Shmuel Katz

By Shmuel Katz

It’s finally gotten close to the real rainy season here in Israel. We’ve been praying for rain for over a month, and you guys chimed in with “v’sein tal u’matar” about a week ago. We’ve had scattered rains over the past few weeks, but the serious rains generally come mid- to late-December and that’s when we begin to get an idea of where we stand.

Historically, Lake Kinneret, while technically serving as a barometer of the rainfall in northern Israel, actually served as the source for over 40% of our pumped water. The level of water there was of vital importance to the country’s water health.

As has been reported in these pages over the last decade or so, we’ve faced severe drought conditions twice in that period, once for close to six years. We haven’t gotten to the level of Johannesburg but conservation laws were enacted and the water supply was a main concern.

Both droughts ended because G-d blessed us with good rainy seasons. Even the impact of the droughts was radically different because G-d blessed us with some incredible technologies.

Water Reclamation. This has been a major focus for decades. Israel may be the world’s leader in the use of these technologies.

Brackish-water processing. About 30 factories were built, generally located in the desert and near Eilat. I think all of Eilat’s drinking water is processed here.

Sea/saltwater desalination. Again we are among the leaders in the field. This is our single largest source of artificially produced potable water. We started to crank up the operation of three desalination facilities toward the end of the drought that ended in 2010. Those facilities had the capacity to produce 292 million m3 per year. Coming just as the drought ended, and with the subsequent three years of good rainfalls, the water produced was a significant boon to the water supply.

Then, as happens with regularity here, the 2014 rainy season was the first of five consecutive bad years of rainfall. During that time, the Kinneret fell to very low levels. Yet, there was no hue and cry about conservation that had been seen in prior droughts. It seemed that water supply was not a hot-button issue.

This is because, very quietly, in 2013 and again in 2015, we opened two huge new desalination factories. From 292 million m3 per year, our capacity more than doubled—to 620 million m3. Both these locations also have space to add more equipment to significantly expand production. They are both much cheaper to operate than the older facilities.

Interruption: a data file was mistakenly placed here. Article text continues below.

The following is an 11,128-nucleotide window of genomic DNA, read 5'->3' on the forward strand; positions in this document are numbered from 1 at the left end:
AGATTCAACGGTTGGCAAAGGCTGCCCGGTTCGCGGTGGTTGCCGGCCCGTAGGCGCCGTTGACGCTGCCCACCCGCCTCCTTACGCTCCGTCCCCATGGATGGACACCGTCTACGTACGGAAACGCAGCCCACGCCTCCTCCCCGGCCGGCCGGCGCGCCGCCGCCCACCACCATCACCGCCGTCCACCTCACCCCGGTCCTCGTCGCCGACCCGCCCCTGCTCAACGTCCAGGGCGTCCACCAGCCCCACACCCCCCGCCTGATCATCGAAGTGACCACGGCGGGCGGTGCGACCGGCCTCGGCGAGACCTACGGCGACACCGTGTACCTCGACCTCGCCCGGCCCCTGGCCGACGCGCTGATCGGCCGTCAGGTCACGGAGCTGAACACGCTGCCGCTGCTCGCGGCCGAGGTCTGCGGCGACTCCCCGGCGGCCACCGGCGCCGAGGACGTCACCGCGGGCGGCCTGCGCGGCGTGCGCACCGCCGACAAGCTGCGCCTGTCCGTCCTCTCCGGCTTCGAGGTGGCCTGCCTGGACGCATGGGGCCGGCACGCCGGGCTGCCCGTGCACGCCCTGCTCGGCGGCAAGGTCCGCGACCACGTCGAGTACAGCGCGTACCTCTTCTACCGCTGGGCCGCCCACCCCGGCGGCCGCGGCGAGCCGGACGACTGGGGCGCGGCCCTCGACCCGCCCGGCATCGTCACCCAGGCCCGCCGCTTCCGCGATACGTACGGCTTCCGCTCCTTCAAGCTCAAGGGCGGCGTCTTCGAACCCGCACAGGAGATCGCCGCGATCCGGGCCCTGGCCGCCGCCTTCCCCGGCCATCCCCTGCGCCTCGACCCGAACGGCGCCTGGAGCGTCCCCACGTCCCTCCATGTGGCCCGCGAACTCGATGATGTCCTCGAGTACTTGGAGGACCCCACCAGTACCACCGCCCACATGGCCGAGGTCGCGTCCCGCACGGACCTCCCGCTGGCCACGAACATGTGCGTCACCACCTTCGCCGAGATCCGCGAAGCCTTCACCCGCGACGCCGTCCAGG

What does this mean to us? The latest drought did not raise significant alarm here, probably in no small measure due to our ability to produce our own water. You can see this in the fact that the Kinneret has dropped from being above 40% of our water supply to currently being somewhere around 20% (maybe even less by now).

Even though last year’s rains were amazing, we continue to produce large amounts of desalinated water. It is not so easy to quickly and significantly ramp production back up once you’ve toned it down. Secondly, we need to pay for these factories by selling water to the water carrier and the consumer.

So what happens when rains are plentiful and we are also producing significant amounts of desalinated water? Well, this summer, instead of the height/water level of the Kinneret receding (from evaporation and water pumping) by the normal 1.2–1.6 meters during the dry season, we’ve seen a reduction of only 71.5 cm this year. And the Kinneret generally reflects the general condition of the rest of the natural water supply.

With the hope and prayer that we will see more years of good rainfall, we are well positioned to maintain a healthy natural ecosystem throughout the country and build up our reserves for a “non-rainy day.” So please, continue to pray for rain, rain, rain, and continued berachah for our wonderful Holy Land. 

Shmuel Katz, his wife, Goldie, and their six children made aliyah in July 2006. Before making aliyah, Shmuel was the executive director of the Yeshiva of South Shore in Hewlett. You can contact him at


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